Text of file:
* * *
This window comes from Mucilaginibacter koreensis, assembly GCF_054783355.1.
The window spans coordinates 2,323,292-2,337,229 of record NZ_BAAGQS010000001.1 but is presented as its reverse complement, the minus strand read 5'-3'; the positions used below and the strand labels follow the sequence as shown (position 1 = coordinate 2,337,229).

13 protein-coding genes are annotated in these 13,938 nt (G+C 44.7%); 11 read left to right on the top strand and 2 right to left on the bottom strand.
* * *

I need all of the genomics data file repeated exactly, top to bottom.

This window comes from Mucilaginibacter koreensis, assembly GCF_054783355.1.
The window spans coordinates 2,323,292-2,337,229 of record NZ_BAAGQS010000001.1 but is presented as its reverse complement, the minus strand read 5'-3'; the positions used below and the strand labels follow the sequence as shown (position 1 = coordinate 2,337,229).

13 protein-coding genes are annotated in these 13,938 nt (G+C 44.7%); 11 read left to right on the top strand and 2 right to left on the bottom strand.